I’m finally ready to admit I’ve been eating through rose-tinted glasses. When I evaluate a pizzeria, I tend to focus on the positive elements. Whether I’m acting in a professional capacity with a pizza tour group or with friends at an extracurricular pizza outing, I shy away from pointing out flaws. Forty-five summer camp kids don’t want to know that there’s a gum line in their pizza and they sure don’t care if excess flour on the undercarriage is causing bitterness; they just want another slice. But I’ve found that while these small technical missteps may be forgivable, there’s a much greater issue that may not.
Until recently, I was the only person who didn’t understand why one of my favorite pizzerias in NYC, which has been in business more than 80 years, is completely unknown. I’ve been taking tours to this place almost every week for the past eight years and rarely has anybody been there or heard of it before. Guests who live around the corner from the place tell me “I didn’t even think this was a functioning restaurant.” The ones who do know it’s more than just an old façade complain: “I’ve never been because their hours are so inconsistent. It’s like they only open when they want.” I always jump to the pizzeria’s defense, lecturing would-be patrons that “Lots of Italian restaurants close for the entire month of August” and “Maybe there was just a different emergency every time you’ve tried to go.”
But last week I felt the sting myself when I called to place an order but only got the answering machine. And it wasn’t even August. I was confused. A text to the manager revealed that he just hadn’t made it into the shop yet. No big deal, right? Well this time it felt like a big deal. That’s when it hit me: everyone was right. The social contract had been broken and I felt abandoned by my constant.
The topic recently came up in conversation with a friend who agrees that dependability is a prerequisite for pizzerias, or any business, to be considered true community hubs. Our conversation turned to the wave of challenge pizzerias. I’m talking about those places with tiny capacities, miniscule production runs and historically long waits. You know, the places people brag about visiting as if they’re retelling war stories. Maybe it’s just that I’m in this business and can totally rationalize waiting several hours for a pizza, but my friend reminded me that the vast majority of people aren’t crazy. In his mind, providing obstacles is antithetical to servicing the community.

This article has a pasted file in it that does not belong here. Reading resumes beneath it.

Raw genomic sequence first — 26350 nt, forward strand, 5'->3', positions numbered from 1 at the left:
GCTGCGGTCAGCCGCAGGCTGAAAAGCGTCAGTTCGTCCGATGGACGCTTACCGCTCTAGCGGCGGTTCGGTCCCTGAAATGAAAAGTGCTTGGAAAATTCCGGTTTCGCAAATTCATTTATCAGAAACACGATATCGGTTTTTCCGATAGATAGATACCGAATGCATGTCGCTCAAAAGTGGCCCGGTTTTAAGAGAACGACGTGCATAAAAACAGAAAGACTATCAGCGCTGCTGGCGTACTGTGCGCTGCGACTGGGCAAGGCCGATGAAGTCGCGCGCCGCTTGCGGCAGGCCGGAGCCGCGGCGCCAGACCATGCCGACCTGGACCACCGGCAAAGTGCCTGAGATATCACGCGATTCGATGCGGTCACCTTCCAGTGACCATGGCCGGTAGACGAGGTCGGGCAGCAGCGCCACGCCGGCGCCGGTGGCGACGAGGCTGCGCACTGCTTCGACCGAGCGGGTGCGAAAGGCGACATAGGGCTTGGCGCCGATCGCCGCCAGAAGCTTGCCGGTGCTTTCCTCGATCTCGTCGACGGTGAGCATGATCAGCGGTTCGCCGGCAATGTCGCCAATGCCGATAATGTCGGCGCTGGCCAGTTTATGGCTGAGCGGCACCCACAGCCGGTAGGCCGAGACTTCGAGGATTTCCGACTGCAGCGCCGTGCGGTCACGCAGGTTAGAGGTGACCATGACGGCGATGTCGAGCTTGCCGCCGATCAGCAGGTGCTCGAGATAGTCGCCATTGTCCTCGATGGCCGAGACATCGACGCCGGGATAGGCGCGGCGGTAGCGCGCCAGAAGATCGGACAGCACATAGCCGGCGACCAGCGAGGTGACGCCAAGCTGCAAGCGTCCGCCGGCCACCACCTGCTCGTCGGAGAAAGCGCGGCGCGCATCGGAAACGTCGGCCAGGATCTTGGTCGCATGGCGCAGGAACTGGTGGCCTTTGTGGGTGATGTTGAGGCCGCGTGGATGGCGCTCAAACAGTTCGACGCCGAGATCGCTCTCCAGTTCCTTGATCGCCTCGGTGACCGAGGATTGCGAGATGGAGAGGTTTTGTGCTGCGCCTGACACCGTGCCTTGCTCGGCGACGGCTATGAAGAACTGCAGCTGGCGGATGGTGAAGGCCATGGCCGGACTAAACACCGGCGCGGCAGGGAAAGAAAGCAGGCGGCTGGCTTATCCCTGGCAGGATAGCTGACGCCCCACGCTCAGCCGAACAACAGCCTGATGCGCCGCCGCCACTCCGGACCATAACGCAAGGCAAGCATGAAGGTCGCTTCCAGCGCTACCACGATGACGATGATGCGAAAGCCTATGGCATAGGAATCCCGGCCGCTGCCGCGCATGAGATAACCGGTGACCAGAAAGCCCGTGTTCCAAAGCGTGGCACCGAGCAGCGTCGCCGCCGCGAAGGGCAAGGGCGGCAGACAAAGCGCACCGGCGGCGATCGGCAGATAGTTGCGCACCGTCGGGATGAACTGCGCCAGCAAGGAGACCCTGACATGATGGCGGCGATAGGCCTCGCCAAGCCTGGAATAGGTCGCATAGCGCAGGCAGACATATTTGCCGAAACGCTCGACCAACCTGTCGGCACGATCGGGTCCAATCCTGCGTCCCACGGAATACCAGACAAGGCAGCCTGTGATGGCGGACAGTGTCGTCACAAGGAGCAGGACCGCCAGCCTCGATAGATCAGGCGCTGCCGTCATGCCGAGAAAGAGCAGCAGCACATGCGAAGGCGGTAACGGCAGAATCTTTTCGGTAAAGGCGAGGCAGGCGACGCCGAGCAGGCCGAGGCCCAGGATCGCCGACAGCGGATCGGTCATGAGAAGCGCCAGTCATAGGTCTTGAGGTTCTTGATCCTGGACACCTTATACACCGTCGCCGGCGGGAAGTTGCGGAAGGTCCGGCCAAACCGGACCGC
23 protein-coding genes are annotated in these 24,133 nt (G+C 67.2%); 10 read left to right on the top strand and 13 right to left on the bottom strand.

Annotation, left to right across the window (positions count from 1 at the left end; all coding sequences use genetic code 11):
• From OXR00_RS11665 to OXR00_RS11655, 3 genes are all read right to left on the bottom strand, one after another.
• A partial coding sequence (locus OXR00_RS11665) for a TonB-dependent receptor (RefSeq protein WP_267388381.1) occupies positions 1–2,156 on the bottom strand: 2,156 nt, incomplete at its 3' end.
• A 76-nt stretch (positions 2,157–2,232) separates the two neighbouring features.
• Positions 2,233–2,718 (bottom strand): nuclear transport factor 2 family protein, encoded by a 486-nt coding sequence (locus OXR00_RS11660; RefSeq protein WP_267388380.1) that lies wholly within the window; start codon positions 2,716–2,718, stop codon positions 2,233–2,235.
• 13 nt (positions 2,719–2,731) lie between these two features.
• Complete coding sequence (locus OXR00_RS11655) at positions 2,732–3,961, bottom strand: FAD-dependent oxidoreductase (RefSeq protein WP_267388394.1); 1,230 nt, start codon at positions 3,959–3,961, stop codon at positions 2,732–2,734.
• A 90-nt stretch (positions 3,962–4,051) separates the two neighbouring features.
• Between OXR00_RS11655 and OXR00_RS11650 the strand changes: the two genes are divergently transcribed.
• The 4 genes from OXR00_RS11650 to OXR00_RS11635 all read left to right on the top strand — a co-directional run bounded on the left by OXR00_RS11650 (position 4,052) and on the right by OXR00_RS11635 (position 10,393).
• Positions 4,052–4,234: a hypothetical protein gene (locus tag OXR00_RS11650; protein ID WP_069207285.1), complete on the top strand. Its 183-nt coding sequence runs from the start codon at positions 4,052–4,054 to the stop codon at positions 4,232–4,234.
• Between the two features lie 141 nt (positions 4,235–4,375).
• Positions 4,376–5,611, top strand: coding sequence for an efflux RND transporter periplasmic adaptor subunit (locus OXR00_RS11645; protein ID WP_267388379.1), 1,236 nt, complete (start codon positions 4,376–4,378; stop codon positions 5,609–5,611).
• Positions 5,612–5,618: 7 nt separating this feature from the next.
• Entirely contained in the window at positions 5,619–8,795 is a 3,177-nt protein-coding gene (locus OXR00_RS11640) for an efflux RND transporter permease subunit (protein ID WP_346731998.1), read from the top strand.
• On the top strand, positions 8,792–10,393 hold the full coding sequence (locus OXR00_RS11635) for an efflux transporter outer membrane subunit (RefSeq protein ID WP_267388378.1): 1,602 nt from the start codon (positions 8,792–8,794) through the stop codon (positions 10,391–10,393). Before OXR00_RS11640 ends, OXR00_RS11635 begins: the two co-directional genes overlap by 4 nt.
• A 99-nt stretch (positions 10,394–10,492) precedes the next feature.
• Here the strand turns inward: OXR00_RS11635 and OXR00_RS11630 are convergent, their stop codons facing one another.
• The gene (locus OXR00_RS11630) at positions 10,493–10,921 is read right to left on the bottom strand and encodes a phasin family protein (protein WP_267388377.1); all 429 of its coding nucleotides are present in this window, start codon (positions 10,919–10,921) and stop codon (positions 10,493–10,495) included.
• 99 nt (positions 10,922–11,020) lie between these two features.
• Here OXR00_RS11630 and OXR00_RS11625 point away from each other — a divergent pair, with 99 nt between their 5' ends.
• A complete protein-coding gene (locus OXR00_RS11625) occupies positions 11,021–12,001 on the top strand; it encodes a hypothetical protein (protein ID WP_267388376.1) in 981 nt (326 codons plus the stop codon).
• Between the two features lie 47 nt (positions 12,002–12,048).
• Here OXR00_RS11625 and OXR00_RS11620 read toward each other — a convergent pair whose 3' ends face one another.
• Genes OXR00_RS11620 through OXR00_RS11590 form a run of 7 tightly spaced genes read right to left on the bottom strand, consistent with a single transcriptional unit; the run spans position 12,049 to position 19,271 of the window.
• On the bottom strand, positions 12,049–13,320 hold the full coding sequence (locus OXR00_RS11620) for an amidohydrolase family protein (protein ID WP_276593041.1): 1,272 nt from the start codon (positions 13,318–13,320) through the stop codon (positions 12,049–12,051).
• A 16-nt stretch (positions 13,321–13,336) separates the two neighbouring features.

I recently moved within a mile from one of the most notoriously challenging pizzerias in Brooklyn, but as excited as I was to realize its proximity to my new abode I cannot consider it a local haunt. The wait is always so long, they close sporadically and the product isn’t dependable. When people would tell me these same things years ago I’d reply, “But it’s all about the experience!” But now I see that they’ve essentially become a tourist destination.
It’s funny that after all the thought that goes into recipe prep, menu construction, lighting, music selection and staffing, there is still a looming power that could define your pizzeria’s place in the community. There’s a fine line between being a place that occasionally provides food and being a dependable source of comfort.
Scott Wiener is the founder of Scott’s Pizza Tours in New York City and SliceOutHunger.org.